Tuesday, September 03, 2013

Network Control as Gameplay

One of the things I'm doing in my Astrophobia space station game is that I'm making networking into an element of gameplay. In addition to physical space constraints, I'm also adding networking constraints.

There's a lot of reasons for this. It's not complexity for complexity's sake: the constraint adds a tier of automation that would be difficult or impossible to pull off if we "flatten" the network out so that everything is connected to everything.

In the game, there are three colored cables running through every room: white, red, black. In rooms that split up, these cables would split up - some going one way, some another. These cables are the heart of the networking system. They run power and data. Simultaneously, when possible.

The basic rule is that one line can only provide enough power for one heavyweight facility. Things like lights and doors and computer consoles are connected to the power system by the low-grade wiring of the hab modules themselves, so that's not a problem. But you can't plug something that needs industrial levels of power into a standard wall socket. Your life support system, for example, would suck down one line of power. If you had a smelter and a planet-scanner as well, those would each require one line of power. That's all three lines of power - white, red, black.

So this is a pretty limited resource, but not as limited as it sounds. The lines don't run uninterrupted throughout the station. Red isn't the same circuit everywhere. Instead, this particular segment of red might only run through four modules, with another segment of red running through eight others. Obviously, you could power those two segments separately.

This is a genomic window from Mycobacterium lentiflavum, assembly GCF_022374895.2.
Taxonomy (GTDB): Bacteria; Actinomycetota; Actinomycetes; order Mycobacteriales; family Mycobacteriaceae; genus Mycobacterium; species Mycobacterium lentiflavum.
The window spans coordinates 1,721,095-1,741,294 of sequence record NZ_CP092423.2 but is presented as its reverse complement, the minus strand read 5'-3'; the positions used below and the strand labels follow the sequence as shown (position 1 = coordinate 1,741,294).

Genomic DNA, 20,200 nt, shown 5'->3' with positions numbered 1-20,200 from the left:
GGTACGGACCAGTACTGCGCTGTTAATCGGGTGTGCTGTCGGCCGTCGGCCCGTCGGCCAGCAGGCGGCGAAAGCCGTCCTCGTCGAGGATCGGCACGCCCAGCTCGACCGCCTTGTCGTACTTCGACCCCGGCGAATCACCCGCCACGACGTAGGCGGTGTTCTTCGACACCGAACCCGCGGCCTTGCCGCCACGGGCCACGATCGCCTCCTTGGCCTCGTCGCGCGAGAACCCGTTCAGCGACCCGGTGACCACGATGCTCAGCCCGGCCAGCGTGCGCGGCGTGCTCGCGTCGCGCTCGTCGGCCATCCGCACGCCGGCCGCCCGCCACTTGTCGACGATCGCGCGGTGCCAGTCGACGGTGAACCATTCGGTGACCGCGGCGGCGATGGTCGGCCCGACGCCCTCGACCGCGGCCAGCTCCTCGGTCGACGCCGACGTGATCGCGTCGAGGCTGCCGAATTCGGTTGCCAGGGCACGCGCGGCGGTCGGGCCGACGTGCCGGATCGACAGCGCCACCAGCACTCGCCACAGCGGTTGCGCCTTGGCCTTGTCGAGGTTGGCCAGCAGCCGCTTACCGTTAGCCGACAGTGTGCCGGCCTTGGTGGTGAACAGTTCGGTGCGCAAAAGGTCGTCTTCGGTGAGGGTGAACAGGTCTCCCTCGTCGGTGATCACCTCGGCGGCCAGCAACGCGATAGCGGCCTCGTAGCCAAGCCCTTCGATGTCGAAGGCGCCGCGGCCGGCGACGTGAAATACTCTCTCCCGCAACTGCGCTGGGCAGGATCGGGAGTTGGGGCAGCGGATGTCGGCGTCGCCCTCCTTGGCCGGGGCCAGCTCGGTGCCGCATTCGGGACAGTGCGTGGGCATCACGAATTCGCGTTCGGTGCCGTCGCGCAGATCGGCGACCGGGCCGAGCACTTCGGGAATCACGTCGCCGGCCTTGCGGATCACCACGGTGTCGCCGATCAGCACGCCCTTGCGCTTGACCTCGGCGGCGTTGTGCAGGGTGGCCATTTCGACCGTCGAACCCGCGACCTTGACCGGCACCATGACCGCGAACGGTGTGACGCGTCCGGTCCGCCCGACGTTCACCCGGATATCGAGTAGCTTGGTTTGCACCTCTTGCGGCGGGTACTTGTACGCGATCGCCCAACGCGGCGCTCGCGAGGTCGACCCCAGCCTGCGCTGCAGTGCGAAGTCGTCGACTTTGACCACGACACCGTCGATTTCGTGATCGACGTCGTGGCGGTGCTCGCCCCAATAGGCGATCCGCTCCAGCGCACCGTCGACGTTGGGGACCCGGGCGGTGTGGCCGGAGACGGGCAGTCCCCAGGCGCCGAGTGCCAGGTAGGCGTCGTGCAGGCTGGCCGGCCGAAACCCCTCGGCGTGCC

So one method to using a lot of heavyweight devices is to split up the network, and have power sources providing to each different area. This requires a fair number of power sources - you might prefer to skimp and use something like a battery bank, which sucks down power and puts power out opportunistically on all three lines, but can run out of juice.

Another option is to hook a bunch of industrial devices to the same power line, but only turn one of them on at a time.

This brings us to the other half of the deal: data.

The lines do not simply bring in power. They transfer data. Even an unpowered line transfers data. This allows, just for starters, remotely controlling the systems.

Put a screen up in a room, plug it into the red power line. Now you have direct access to the status of all devices on the red line - both heavyweight devices and lesser devices such as the screen you're working on. You can see the devices on the screen as you walk by, in real time, a little label highlighted with their basic state. Click on the screen to interact with it properly, bringing up the detailed status reports and options for each connected object. Turn off the planetary scanner by simply clicking on it, then clicking the power toggle. Turn on the ship repair system the same way. Manually guide the repair arms right there - no need to float over to the repair arm bank to do it, so that bank can be left in vacuum and far away.

So there's a balance. The fewer lines you keep to, the more things you can control from anywhere on the line. The more line breaks you have, the easier it is to power every machine simultaneously... but you'll have a harder time controlling them remotely.